Four Gospels, One Jesus? introduces Jesus through the four Gospel authors’ portraits of him. Burridge gives a clear interpretation of each author’s depiction of Jesus and compares the Gospels with classical biographies. He also uses symbols to represent each image of Jesus, including a human face, a lion, an ox, and an eagle.
The text of this new edition has been updated to include developments in New Testament scholarship since the publication of the first edition. Connections with the The Lord of the Rings films and with the Revised Common Lectionary have been added.
In the Logos edition, all Scripture passages in Four Gospels, One Jesus? A Symbolic Reading are tagged to the original language texts and the English translation of your choice, which makes this resource more powerful and easier to access than ever before. With Logos’ advanced features, you can perform powerful searches by topic or Scripture reference—finding, for example, every mention of “Jesus” or “resurrection.”
“This book is an exercise in redaction criticism in its attempt to avoid boiling down the four portraits of Jesus into one lowest common denominator, and its concern to look separately at each gospel’s interpretation.” (Page 17)
“While the author may claim to provide information about his subject, often his underlying aims may include apologetic (to defend the subject’s memory against others’ attacks), polemic (to attack his rivals) or didactic (to teach his followers about him).” (Page 7)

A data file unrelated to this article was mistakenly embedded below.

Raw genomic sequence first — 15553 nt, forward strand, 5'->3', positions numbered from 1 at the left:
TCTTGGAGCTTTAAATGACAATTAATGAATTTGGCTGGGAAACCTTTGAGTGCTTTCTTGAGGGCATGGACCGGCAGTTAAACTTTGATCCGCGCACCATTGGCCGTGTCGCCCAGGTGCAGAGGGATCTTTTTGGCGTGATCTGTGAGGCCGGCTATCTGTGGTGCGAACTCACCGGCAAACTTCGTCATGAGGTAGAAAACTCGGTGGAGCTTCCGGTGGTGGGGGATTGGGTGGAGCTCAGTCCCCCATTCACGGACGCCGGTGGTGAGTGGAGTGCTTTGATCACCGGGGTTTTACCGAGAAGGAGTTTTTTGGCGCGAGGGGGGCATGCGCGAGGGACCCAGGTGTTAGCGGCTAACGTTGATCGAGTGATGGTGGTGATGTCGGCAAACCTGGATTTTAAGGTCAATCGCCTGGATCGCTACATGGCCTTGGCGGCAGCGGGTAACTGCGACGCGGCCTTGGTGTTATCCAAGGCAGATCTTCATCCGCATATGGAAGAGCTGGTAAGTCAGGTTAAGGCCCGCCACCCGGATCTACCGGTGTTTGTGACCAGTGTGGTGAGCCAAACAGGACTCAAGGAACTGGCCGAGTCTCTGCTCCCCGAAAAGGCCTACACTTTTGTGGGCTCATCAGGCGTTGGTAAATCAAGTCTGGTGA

“Composition criticism looks at how the author has composed or ordered his narrative” (Page 18)
“This pace continues, with euthus occurring over 40 times in Mark, about as often as the rest of the New Testament put together.” (Page 37)
“Matthew carefully and cleverly draws his portrait of Jesus as another Moses, the new Teacher of Israel” (Page 73)
Here is an introduction to the gospels which, because it combines so well prayer and worship and scholarship, has a vitality and freshness about it which I find immensely appealing. Richard Burridge’s ‘symbolic reading’ allows the four evangelists to tell their stories, respecting their individuality and differences, thus introducing the reader to both the fact and the mystery of the incarnate Lord.
—David Hope, former arch-bishop of York
Novices and old hands alike will read the gospels with new eyes. Four Gospels, One Jesus? is a considerable achievement: scholarly yet accessible.
—Graham Stanton, Lady Margaret’s Professor of Divinity, University of Cambridge